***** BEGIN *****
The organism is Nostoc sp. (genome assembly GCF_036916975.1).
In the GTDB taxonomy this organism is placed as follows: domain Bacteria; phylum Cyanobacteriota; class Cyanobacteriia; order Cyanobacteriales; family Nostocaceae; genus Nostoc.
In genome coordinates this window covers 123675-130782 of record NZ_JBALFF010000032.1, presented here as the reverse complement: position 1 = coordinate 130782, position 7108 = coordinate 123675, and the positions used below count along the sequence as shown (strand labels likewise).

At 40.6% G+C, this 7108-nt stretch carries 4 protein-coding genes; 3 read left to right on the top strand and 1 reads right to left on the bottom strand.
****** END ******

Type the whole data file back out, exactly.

The organism is Nostoc sp. (genome assembly GCF_036916975.1).
In the GTDB taxonomy this organism is placed as follows: domain Bacteria; phylum Cyanobacteriota; class Cyanobacteriia; order Cyanobacteriales; family Nostocaceae; genus Nostoc.
In genome coordinates this window covers 123675-130782 of record NZ_JBALFF010000032.1, presented here as the reverse complement: position 1 = coordinate 130782, position 7108 = coordinate 123675, and the positions used below count along the sequence as shown (strand labels likewise).

At 40.6% G+C, this 7108-nt stretch carries 4 protein-coding genes; 3 read left to right on the top strand and 1 reads right to left on the bottom strand.